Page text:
Design Inspriation and direction

Have you ever thought about what type of designer you would be? Who would you design for? What type of fabrics would you specialize in? What style of garments would you make? or Who you are most influenced by?You don’t have to make all these decisions at once because you style as a designer will evolve as you learn.

I found early that I like to design clothing that is comfortable but elegant and very well made. My designs are in the details.  The classic styles call to me. Simple and Soft. I design in soft supple fabrics that flow. My color family is deep rich blues, turquoise, purples, greens and soft creams/ivory/light earth tones. What will your style be?

Being a designer is hard work, but rewarding in a variety of ways. If you want to be a designer start documenting your journey. Keeping a sketch book, Photographing the garments you make, and adding illustrations/Flats to your photos of your garments.  This is a great way to view the changes as you transition into a true designer.

If you want to be a well-paid designer, please the client.
If you want to be an award-winning designer, please yourself.
If you want to be a great designer, please the audience.


What do you think the first step will be for you?

JCCC Students CALL for DESIGNERS !!!!

All JCCC student designers interested in participating in the FM&D fashion show for Spring 2013 should attend a mandatory Informational Meeting Wednesday Sept 19th at 2 pm in GEB 343A.
Come to receive the details for requirements to participate in this years show. Must attend to participate or contact Joy Rhodes to make appointment. See JCCC website directory for her email address or contact the FM&D dept.

This is a great opportunity to show the skills you have acquired while attending JCCC!!!

Be prepared for the first day of Class

The Fall 2012 semester is getting ready to begin. Everyone thinks they are ready but you just never know.
I have a couple of suggestions for you “Before” you head off to class,

1. Check you campus email address for last-minute instructions, campus alerts, or just to be informed about what is going on.

2. Bring your textbook, Pen and a pad of paper to the first class. This sounds like an obvious one but you would be surprised how many students ask to borrow a pen or paper. Also they will wait to get their books and then find they could have gotten a better deal by planning ahead by buying used textbooks or ordering online. If you get the wrong one, all that is lost is time because they will give you a refund.

3. Arrive in plenty of time so you can find a parking space and relax a bit before class. Arriving late always makes a bad impression on the first day.

4. Do not skip the first day of class. Yes this does happen! That is your chance to get to know the instructor, other students and get organized. It shows disrespect to skip the class because you think “nothing is going to happen the first day”. I give a pop quiz for points on the first day!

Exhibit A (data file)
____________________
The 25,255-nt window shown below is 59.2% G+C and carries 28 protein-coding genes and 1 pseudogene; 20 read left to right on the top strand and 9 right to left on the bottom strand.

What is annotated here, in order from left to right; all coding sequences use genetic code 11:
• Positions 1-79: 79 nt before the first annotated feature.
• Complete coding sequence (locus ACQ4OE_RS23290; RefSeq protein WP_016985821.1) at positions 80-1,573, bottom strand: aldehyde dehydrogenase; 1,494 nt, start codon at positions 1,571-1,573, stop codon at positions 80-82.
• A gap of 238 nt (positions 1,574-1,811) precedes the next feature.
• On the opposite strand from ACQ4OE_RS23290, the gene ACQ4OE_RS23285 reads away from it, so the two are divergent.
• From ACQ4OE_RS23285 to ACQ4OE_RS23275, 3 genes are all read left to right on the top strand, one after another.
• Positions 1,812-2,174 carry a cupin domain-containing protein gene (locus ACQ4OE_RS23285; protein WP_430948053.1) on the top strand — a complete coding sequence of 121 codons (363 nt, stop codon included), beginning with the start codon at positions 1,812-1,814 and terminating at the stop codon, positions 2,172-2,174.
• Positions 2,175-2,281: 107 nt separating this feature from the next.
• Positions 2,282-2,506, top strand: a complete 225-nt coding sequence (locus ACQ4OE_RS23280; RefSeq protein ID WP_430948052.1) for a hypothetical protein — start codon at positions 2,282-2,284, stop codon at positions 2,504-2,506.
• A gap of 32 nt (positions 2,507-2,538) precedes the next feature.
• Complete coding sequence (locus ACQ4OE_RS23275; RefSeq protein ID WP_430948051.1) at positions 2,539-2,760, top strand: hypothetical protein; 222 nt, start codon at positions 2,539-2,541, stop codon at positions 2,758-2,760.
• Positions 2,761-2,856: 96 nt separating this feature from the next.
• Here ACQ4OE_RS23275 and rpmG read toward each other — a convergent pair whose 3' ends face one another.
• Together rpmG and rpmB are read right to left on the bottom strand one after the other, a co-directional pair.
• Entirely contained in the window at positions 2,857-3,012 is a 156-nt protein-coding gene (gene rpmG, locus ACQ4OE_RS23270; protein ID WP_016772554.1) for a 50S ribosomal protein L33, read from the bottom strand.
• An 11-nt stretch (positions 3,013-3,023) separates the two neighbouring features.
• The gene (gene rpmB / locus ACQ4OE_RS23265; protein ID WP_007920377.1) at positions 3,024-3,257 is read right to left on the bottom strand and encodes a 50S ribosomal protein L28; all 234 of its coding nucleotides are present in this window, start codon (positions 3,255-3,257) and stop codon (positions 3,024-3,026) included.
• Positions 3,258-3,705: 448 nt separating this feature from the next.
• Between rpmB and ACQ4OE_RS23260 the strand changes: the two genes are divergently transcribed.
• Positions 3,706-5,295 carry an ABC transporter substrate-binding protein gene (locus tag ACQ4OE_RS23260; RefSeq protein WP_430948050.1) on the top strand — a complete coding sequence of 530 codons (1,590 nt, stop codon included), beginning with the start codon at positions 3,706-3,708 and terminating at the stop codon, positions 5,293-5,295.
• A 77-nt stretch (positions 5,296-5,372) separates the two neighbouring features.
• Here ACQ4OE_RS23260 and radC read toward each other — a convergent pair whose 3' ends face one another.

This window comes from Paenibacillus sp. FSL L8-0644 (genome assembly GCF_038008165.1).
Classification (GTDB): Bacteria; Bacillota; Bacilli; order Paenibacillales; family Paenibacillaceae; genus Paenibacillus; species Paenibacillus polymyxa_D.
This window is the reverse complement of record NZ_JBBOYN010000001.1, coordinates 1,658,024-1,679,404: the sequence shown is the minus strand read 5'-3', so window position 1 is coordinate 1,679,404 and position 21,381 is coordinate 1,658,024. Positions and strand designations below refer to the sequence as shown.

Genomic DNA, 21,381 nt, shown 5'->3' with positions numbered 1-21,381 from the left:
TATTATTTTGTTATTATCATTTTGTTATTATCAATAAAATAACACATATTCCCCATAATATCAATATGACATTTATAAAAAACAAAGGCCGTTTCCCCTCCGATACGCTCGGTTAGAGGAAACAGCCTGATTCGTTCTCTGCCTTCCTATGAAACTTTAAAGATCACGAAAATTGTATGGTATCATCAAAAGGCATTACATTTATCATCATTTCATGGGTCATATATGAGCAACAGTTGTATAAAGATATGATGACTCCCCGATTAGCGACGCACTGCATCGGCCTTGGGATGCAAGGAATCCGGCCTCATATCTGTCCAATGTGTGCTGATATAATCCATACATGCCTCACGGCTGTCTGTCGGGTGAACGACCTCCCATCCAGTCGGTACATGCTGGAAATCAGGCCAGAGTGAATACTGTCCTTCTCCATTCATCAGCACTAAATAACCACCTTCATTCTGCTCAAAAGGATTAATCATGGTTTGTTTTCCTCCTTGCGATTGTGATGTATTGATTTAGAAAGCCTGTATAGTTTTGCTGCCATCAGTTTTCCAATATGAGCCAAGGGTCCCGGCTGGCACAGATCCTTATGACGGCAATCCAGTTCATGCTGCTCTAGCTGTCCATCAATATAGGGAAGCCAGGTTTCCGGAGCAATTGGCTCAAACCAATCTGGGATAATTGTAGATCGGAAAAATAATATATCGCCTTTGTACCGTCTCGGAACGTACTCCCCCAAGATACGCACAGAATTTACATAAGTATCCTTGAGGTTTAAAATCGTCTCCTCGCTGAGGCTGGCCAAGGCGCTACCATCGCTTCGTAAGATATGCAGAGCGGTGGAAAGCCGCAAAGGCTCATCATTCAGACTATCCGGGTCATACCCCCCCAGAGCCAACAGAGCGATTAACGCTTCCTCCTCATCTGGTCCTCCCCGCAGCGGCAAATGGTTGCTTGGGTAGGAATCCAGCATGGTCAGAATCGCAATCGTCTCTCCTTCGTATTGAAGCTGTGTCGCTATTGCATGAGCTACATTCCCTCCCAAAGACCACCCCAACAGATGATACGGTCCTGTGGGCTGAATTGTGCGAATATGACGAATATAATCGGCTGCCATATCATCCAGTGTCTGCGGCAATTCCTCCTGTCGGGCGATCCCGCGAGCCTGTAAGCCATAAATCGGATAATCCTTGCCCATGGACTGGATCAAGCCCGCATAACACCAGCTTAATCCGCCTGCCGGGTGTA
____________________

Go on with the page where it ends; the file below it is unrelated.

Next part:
5. Turn off your phone. I know several professors that take points off for attendance if you phone goes off! My favorite is the professor that requires you to bring treats for the whole class the next class period for a ringing/buzzing or disturbance in class.

6. Never Text in class. Most teacher can tell when you are putting dates in your calendar which is a good idea, but if you are clicking away, you are aggravating the students around you and We know that too! Because the other students will tell me and I can hear you.

7. Put gas in your car, check for bus money, set your alarm, etc. Excuses are not good for the first day of class, you do not want to set a precedent for a teacher to evaluate your behavior.

8. The first day of class is usually very relaxed so take the initiative to sit close to the front of the room. Students that sit up front usually do better in class, this has been researched. If you decide you want to learn give your self the best view-point.

9. Make up a list of questions the night before that you have about the class, how much homework? types of Exams? when are assignments due? Then when the teacher asks if there are any questions you will be able to scan through them and ask any that were not covered. Shows you are really interested in doing well in the class.

10. TAKE NOTES! there is nothing more annoying to an instructor than to have a student sit in a seat while they lecture and do nothing. This tells me you don’t care about learning the material. It usually means that student will be lost when test and quizzes come up or you will have to borrow notes from another student. I find I’m more willing to help a student with notes than one that asks me to explain something that they can’t show me they were even paying attention.

College is not like high school. If you don’t go to class it’s your business, and if you fail a class it’s your problem. You pay to be there so get the most out of the experience that you can! There are plenty of other people who would love to go to college that can’t.
Enjoy the first week of the semester!

Taking the first step in your career in fashion

If you have thought you had the talent to design, construct, merchandise, buy or sell garments then Johnson County Community College might be your first stop. Our program is rated among one of the best in the area. We can start with students that have never even sewn a stitch and give them the skills they need to succeed in the fashion industry. If you have developed some talents on your own, we will hone those skills and help you add to them. is the link to the department website. Take a look and contact us when you are ready to be the next big “FASHION STAR!”

CAD Pattern Design

Computer Aided Pattern Development is the next step in the Pattern drafting courses at Johnson County Community college. The Prerequisite is FASH 131 Flat Pattern Design.